Charlie Parker performs at the Three Deuces jazz club in New York City, 1947.
Charlie Parker performs at the Three Deuces jazz club in New York City, 1947.

In the mid-'40s, a new generation of musicians heralded the arrival of bebop. Here’s why some of the most exciting jazz performances ever recorded still don’t sound good, and how we might be able to fix it.

In the long and vast history of jazz, Charlie Parker stands as one of its giants. The saxophonist, known as “Bird,” along with trumpeter John Birks "Dizzy" Gillespie helped invent bebop in the middle '40s, forever altering the musical language of jazz.

A music characterized by fast and complex playing by small groups (in many ways unlike the big band swing era that preceded it), bebop’s recorded legacy was truncated by the American Federation of Musicians ban, waged by its infamous president, James C. Petrillo. Petrillo wanted the record companies to pay royalties, and when they didn’t comply he enforced a ban on recording for all union musicians, starting July 31, 1942. For this, Petrillo was lambasted from every conceivable corner of the entertainment business. The halt on recording dragged on – in September 1943, Decca and Capitol Records agreed to pay royalties. Over two years after it began, in November 1944, the Victor and Columbia labels likewise capitulated. Looking at the record sales evidence today, it shows that the labels themselves weren’t very affected by the ban. In fact, due to the need for product to push, they scoured their vaults and ended up inventing the compilation album in the process. But a certain musical damage entailed – the earliest bebop music was simply never recorded.

While this new music was developing and flourishing at Minton’s Playhouse, its beginnings forever evaded the recording studio. When recording did resume, Parker and Gillespie, along with the genre’s other great movers and shakers – luminaries such as Dexter Gordon, Erroll Garner, and Max Roach – started cutting sessions at Savoy Records. Herman Lubinsky, a middle-aged no-nonsense radio repairman, founded Savoy in 1942. Lubinsky managed to get a few records released before the ban, and once it was enacted he recorded musicians under pseudonyms in attempts to sidestep it. One of his A&R men, Teddy Reig, was a regular at many New York City jazz clubs. Hired in early 1945, right after the ban was lifted, Reig befriended up-and-coming artists and brought them into various studios to record for Savoy.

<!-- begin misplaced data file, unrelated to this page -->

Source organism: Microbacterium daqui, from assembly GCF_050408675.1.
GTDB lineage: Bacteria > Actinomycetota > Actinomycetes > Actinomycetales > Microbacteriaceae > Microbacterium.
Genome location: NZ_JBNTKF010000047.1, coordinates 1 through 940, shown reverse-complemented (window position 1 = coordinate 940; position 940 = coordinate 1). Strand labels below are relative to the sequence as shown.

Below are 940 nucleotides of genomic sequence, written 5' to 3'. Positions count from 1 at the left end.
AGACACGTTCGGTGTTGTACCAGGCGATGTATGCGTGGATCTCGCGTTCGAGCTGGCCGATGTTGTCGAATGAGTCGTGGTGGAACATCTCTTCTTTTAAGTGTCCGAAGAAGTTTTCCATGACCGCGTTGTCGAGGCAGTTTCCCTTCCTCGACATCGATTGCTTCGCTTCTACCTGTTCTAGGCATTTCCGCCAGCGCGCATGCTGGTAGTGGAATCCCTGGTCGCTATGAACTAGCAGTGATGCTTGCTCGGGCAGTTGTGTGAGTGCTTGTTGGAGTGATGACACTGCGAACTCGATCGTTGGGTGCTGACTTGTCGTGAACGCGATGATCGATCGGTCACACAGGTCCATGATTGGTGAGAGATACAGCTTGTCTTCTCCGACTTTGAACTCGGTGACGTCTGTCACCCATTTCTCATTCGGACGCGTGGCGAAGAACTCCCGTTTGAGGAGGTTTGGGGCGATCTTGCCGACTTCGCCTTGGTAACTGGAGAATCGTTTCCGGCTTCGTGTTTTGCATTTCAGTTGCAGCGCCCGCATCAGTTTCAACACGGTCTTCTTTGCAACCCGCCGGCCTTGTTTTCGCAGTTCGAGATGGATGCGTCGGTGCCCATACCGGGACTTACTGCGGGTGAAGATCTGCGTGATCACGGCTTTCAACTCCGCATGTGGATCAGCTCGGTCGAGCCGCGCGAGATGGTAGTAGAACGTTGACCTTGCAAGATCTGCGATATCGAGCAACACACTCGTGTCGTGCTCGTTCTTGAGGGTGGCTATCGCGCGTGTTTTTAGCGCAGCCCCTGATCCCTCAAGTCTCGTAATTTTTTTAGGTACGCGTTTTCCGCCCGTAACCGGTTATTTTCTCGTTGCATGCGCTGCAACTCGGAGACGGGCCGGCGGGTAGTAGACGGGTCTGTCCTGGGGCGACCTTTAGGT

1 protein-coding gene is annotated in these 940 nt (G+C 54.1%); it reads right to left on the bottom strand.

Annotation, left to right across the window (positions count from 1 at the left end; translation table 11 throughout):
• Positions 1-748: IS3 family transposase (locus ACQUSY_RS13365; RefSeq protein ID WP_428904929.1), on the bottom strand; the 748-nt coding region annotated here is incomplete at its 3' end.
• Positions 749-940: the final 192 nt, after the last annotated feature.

As exhilarating as early bebop performances are, the modern ear is quick to notice sonic shortcomings. Savoy didn’t feature the best recording fidelity at the time. This isn’t to say they’re bad recordings – only that the engineering know-how and older analog equipment in use at a smaller label couldn’t compare to the majors. It’s regrettable that Charlie Parker never received the fidelity on records that his virtuosity deserved. But in the modern era, another problem compounds the early Savoy sides’ sonics – what labels now use as the source material. Music historian Frank Kofsky claimed that Lubinsky, a famous cheapskate, had “a scarcely disguised disdain for black art” (see 1. below) and an unwillingness to understand much of the music his own record label recorded. Like many record companies’ masters, unfortunately Savoy’s no longer exist. It’s not known what happened to the metal parts, only that: One, they were once transferred to tape, and: Two, their owner was a hard line businessman who was shortsighted, indifferent, or perhaps even animus to the revolutionary music that surrounded him.